Justifying civil disobedience

Debates about civil disobedience are often conducted in all or nothing terms. They presuppose either a) that there is an absolute obligation to obey the law no matter what, or b) that there is no obligation to obey the law at all. From this perspective, support for civil disobedience leads to anarchism while opposition to it requires mindless conformity to law.

 A different tradition emerges from John Locke’s Second Treatise on Civil Government. While Locke argued that governments and laws could be legitimate and should be taken seriously, he also defended a right of revolution in cases where the government violates the rights that it is supposed to defend. According to Locke, the duty to obey is conditional on the nature of the government. There is no duty to obey a tyrannical government. This Lockean view acknowledges a general moral duty to obey the law while recognizing that there are circumstances in which disobedience—and even revolution—might be justified. Locke’s view is echoed in the American Declaration of Independence which affirms a right to “alter or abolish” a government that violates its people’s rights.

Defenders of civil disobedience, then, need not anarchists. They can recognize the moral force of the law while at the same time believing that the moral force of the law is conditional. When the right conditions do not exist, various forms of disobedience, including civil disobedience, may be justified. If the conditions that warrant obedience do exist, then people who violate the law are acting wrongly. Because obedience to law can be morally required in some cases and not in others, civil disobedience can be justified in some cases and not in others.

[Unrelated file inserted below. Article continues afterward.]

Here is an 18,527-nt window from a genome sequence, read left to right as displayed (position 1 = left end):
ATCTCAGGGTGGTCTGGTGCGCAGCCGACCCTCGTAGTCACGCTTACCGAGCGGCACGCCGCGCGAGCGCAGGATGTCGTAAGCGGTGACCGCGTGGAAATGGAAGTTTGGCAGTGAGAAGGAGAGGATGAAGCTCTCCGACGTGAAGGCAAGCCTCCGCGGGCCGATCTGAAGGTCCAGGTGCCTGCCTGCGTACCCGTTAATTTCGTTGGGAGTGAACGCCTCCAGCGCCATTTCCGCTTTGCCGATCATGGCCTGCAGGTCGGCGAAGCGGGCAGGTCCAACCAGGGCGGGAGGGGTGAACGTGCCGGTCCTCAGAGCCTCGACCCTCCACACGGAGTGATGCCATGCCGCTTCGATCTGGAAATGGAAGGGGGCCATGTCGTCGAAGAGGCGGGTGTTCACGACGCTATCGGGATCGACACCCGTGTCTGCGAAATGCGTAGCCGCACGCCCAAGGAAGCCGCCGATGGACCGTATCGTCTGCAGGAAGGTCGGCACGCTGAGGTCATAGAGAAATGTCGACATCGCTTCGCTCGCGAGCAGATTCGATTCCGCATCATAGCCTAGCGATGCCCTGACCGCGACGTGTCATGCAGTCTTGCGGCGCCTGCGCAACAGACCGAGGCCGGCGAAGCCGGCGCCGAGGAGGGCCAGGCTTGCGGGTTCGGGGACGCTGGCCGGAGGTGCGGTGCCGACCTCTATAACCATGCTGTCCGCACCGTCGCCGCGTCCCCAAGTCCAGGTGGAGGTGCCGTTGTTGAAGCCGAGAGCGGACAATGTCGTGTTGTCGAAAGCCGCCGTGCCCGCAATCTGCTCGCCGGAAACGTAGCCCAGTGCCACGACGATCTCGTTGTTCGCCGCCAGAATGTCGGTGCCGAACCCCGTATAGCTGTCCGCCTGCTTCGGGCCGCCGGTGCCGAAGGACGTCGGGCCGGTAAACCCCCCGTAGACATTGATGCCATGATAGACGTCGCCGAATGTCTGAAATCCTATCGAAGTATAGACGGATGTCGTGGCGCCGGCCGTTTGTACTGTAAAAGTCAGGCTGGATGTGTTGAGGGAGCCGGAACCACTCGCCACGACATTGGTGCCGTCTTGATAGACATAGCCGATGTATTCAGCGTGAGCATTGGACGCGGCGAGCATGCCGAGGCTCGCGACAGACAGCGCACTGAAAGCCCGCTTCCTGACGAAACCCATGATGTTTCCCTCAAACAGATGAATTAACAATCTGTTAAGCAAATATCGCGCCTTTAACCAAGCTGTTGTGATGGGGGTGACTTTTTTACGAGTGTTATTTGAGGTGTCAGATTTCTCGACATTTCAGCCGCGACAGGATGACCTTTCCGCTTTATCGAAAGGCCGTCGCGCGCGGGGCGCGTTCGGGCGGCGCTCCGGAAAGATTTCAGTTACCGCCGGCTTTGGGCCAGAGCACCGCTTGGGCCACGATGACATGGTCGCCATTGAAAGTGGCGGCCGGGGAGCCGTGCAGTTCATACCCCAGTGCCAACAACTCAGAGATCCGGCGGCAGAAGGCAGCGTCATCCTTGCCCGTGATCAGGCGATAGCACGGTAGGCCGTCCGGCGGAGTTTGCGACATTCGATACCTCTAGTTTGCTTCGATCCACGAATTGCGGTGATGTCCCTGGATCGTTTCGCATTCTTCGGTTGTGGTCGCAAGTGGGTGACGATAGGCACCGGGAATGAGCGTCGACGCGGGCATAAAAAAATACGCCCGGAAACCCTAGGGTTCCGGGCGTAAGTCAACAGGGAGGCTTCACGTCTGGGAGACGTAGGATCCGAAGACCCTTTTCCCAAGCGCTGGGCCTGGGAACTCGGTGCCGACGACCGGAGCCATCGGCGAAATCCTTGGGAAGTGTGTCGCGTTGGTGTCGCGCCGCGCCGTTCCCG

The argument for civil disobedience is strongest when what a specific law requires people to act immorally. A broader justification for disobedience arises when a government lacks legitimacy. Gandhi’s campaign for Indian independence, for example, challenged the legitimacy of British colonial rule. If British rule was illegitimate, then there was no moral duty to obey British laws. Still, for both moral and tactical reasons, Gandhi used civil disobedience very selectively.

King’s Defense of Selective Obedience